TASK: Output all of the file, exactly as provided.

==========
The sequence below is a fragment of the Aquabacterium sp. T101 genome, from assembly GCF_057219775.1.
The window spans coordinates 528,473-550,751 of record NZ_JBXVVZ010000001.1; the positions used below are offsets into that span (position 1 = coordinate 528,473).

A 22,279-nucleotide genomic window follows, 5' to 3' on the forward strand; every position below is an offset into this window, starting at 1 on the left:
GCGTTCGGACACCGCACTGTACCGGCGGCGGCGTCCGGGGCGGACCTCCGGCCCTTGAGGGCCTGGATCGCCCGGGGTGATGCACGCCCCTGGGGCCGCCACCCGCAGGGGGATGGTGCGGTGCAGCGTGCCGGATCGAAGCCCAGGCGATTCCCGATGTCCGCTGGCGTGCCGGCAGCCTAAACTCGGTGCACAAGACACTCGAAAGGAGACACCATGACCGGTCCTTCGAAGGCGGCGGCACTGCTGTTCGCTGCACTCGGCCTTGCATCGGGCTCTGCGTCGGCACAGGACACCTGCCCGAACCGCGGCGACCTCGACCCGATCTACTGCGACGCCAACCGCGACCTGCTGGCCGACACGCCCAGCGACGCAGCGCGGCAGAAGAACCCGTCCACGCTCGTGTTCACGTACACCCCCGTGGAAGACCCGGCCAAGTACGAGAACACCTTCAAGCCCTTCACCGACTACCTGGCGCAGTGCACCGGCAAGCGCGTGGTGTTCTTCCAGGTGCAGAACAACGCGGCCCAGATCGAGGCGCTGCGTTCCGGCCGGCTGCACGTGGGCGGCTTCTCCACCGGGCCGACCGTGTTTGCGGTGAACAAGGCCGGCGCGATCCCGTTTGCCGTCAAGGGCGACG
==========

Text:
The sequence below is a fragment of the Aquabacterium sp. T101 genome, from assembly GCF_057219775.1.
The window spans coordinates 528,473-550,751 of record NZ_JBXVVZ010000001.1; the positions used below are offsets into that span (position 1 = coordinate 528,473).

A 22,279-nucleotide genomic window follows, 5' to 3' on the forward strand; every position below is an offset into this window, starting at 1 on the left:
GCGTTCGGACACCGCACTGTACCGGCGGCGGCGTCCGGGGCGGACCTCCGGCCCTTGAGGGCCTGGATCGCCCGGGGTGATGCACGCCCCTGGGGCCGCCACCCGCAGGGGGATGGTGCGGTGCAGCGTGCCGGATCGAAGCCCAGGCGATTCCCGATGTCCGCTGGCGTGCCGGCAGCCTAAACTCGGTGCACAAGACACTCGAAAGGAGACACCATGACCGGTCCTTCGAAGGCGGCGGCACTGCTGTTCGCTGCACTCGGCCTTGCATCGGGCTCTGCGTCGGCACAGGACACCTGCCCGAACCGCGGCGACCTCGACCCGATCTACTGCGACGCCAACCGCGACCTGCTGGCCGACACGCCCAGCGACGCAGCGCGGCAGAAGAACCCGTCCACGCTCGTGTTCACGTACACCCCCGTGGAAGACCCGGCCAAGTACGAGAACACCTTCAAGCCCTTCACCGACTACCTGGCGCAGTGCACCGGCAAGCGCGTGGTGTTCTTCCAGGTGCAGAACAACGCGGCCCAGATCGAGGCGCTGCGTTCCGGCCGGCTGCACGTGGGCGGCTTCTCCACCGGGCCGACCGTGTTTGCGGTGAACAAGGCCGGCGCGATCCCGTTTGCCGTCAAGGGCGACG